The "DWT" (driving while texting) law isn't a bad start, but it's flawed. First, the fine is only $101. That's peanuts to your usual high-powered, me-first professional type who would see such a paltry fine as merely a cost of doing business. And second, this law makes DWT a "secondary offense". That means a cop can't pull you over just for DWT, but you can be cited for that if he/she pulls you over for something more serious, like speeding. In a lot of places, seatbelt laws work the same way.

But there is a BIG difference between DWT and not wearing your seatbelt. Your failure to wear your seatbelt does not make you more dangerous to anybody but yourself. But your refusal to leave that god-damn cellphone or Blackberry alone while you drive VASTLY increases the danger you and your vehicle pose to me, you, all the other cars on the road, and any pedestrians on the sidewalk nearby.

I'm serious. A University of Utah researcher has found that driving while talking on a cellphone is MORE DANGEROUS than driving while DRUNK. It increases your odds of an accident by five times compared to driving while NOT using a cellphone, researcher Frank Drews found. And it didn't matter whether the test subjects were using a hand-held cellphone or a hands-free unit.

Logically, DWT would be even MORE dangerous. It equally pulls your mind away from what should be your main task -- driving -- and even more than cellphones, requires that you remove your eye from the road and at least one of your hands from the wheel. DWT and DWC ("driving while cellphone-talking") should be treated like drunk driving. Cops should be able to pull people over if they see you DWT or DWC even if you aren't speeding or doing anything else that warrants a friendly roadside conversation. They should have fines that start in the thousand dollar range, and better yet, being busted for DWT or DWC should put points on your license.

I don't want to be killed in a head-on collision with your porker of an SUV because you're too damn impatient to wait till you're stopped to read that stupid text from your girl/boyfriend about what slasher flick to see tonight. So, if the cellphone rings or the Blackberry buzzes while you're driving, do the right thing and leave it alone till you're parked somewhere. Heed the words of Jim Morrison, and keep your eyes on the road and your hands upon the wheel.

Friday, May 11, 2007

"pretty much aboveboard"

Ohio Republicans may be tired of the Toledo Blade, which has done a lot to cover the GOP's ongoing scandals in that state, including "Coingate." The latest Blade revelation, which Al Kamen notes today, is about Ohio Congressman Paul Gillmor. Gillmor bought a million-dollar house in the suburbs of Columbus, on an Arnold Palmer-designed golf course. OK -- Gillmore, the 28th-richest member of the House, can certainly afford that. And it is legal, if stupid, to waste money on golf, too.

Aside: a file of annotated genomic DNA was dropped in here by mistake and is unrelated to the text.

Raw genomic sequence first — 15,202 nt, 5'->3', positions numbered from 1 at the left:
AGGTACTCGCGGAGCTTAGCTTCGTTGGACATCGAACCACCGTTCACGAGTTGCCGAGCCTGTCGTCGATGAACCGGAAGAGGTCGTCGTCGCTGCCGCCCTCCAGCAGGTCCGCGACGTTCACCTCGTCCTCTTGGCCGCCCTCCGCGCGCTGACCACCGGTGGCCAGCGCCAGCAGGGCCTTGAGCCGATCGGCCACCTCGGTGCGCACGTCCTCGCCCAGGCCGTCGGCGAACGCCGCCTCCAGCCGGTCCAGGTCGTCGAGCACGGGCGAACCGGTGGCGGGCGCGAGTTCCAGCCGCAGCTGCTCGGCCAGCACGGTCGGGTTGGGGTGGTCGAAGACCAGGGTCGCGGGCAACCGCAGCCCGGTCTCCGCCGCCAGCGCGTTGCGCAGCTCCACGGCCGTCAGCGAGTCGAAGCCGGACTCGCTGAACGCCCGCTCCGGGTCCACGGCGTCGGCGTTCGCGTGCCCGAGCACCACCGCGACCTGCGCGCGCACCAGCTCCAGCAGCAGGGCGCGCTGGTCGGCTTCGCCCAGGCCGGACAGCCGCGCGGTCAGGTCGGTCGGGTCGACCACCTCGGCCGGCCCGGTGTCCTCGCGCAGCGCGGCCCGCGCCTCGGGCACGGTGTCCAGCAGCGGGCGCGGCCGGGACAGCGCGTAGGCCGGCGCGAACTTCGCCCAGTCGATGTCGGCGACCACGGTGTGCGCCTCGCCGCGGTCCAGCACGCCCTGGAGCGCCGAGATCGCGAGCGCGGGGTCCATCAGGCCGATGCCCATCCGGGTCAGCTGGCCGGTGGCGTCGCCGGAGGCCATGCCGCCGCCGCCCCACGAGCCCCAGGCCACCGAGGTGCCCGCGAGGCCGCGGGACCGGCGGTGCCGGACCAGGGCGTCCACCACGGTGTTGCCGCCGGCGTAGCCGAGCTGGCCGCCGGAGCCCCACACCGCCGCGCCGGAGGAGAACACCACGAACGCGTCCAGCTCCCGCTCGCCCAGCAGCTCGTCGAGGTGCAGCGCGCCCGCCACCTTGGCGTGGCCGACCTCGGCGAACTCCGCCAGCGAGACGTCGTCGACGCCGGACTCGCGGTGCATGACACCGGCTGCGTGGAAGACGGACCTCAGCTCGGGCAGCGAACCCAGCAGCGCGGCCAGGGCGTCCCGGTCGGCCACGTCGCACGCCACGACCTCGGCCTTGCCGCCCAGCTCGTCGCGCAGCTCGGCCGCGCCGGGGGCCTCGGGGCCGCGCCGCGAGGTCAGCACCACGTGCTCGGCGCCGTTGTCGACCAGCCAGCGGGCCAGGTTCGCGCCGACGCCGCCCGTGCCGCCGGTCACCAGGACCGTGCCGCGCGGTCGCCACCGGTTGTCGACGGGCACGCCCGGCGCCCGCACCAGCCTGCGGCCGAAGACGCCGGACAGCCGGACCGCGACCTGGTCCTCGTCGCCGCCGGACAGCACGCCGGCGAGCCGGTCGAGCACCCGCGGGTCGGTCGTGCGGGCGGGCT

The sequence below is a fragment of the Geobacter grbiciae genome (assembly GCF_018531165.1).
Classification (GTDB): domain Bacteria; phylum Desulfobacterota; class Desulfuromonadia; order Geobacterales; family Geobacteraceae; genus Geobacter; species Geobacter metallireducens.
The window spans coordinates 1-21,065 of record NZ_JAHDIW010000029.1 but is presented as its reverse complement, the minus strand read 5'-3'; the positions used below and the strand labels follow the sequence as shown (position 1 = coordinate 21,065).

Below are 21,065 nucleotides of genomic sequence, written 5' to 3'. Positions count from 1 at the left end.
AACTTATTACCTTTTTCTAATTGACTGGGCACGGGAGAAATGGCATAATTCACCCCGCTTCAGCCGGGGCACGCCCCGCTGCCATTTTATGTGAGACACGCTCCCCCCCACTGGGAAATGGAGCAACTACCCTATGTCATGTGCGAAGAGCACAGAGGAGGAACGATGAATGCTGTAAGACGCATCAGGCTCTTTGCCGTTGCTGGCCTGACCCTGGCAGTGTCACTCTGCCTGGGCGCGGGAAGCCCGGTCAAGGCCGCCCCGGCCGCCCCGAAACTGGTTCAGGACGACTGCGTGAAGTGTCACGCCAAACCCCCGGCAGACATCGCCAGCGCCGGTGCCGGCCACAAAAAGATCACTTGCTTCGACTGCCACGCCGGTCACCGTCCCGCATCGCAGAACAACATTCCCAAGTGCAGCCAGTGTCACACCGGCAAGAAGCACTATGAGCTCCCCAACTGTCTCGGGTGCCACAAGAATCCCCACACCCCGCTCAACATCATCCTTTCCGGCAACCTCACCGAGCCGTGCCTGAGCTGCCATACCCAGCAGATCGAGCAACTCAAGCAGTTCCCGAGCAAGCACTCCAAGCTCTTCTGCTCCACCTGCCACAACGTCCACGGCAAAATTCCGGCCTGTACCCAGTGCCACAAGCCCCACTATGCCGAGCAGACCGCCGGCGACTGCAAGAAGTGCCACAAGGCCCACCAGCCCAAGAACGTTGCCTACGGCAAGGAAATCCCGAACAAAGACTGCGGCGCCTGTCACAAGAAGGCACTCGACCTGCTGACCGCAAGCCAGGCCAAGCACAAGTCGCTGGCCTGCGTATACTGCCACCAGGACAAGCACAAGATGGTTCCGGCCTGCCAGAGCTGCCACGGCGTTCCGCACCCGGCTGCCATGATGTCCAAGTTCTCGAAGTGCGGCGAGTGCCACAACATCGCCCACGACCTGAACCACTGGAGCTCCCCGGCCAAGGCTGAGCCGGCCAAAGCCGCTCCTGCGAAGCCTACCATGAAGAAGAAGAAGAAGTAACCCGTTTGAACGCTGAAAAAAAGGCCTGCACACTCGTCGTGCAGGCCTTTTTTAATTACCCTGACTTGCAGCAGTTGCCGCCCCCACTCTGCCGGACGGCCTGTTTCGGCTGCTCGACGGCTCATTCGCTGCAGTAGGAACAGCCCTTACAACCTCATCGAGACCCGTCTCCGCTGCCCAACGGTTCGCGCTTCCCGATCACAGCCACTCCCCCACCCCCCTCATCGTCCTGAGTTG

Turns out the house isn't in his district, but that's legal too. Although didn't the Ohio GOP threaten to try to stop Ted Strickland from running for Governor last fall based on some absurd problem that Strickland actually lived in a different house than his campaign said? But both houses were in Ohio, which seems to be relevant for running for Governor of that state...

But back to Gillmor. Funny thing about this legally purchased house, which isn't in his Congressional district (he has a condo in Tiffin but is rarely seen there, apparently) but that's legal too, is that the house is NOT in Gillmor's name. In fact, it is in the name of some company called Zenith Holding & Trading Corp., a subsidiary of a big Ohio lobbying firm, Vorys, Sater, Seymour and Pease. VSPS has a PAC, too, which over the past 10 years has kicked in $6,500 to Gillmor's campaigns.

Gillmor, when asked, said this was transparent because the Toledo Blade was able to trace ownership to him. Well, "transparent" might be if the house were actually in Gillmor's name. Gillmor also said this was all "pretty much aboveboard", which certainly meets or even exceeds Republican ethical standards.

What would the GOP and the right-wing noise machine do with this info if it were about a Democrat? I'm just asking, is all.

substances, substances, substances

Today's summary of Substances In the News...

Legal and Profitable

I know it may shock you, but occasionally pharmaceutical manufacturers sneak a peak at their bottom line when deciding what do do about a drug -- such as, whether to admit that a painkiller is really, really, really addictive. That is what Purdue Frederick has admitted that it did with regard to the painkiller OxyContin.

Now, the fact that a painkiller is highly addictive should not disqualify its use. In the United States, we are too quick to take a moralistic tone about opiates and other painkillers -- out of fear of having somebody become addicted, we are extremely careful about "managing pain". In the absurd extreme, many patients who are in the terminal stages of a disease -- in other words, will soon die -- are denied adequate levels of painkillers. WTF? If somebody has some horrible cancer and his or her life is being measured in weeks, dope them up and let them be comfortable. And tell the DEA to back off.

But back to hillbilly heroin I mean Limbaugh's Choice I mean OxyContin. Seems Purdue held some data back about its addictive qualities for fear of creating bad press. Drug companies MUST comply with disclosure requirements -- OxyContin is a useful drug but doctors have the right to know about its side effects, including the level of addictiveness, when choosing whether and how to use it. And lest you think the $635 million Purdue and three of its executives will pay is adequate penalty, well consider that since 2000 revenues from OxyContin have topped $9 billion (billion, with a 'b').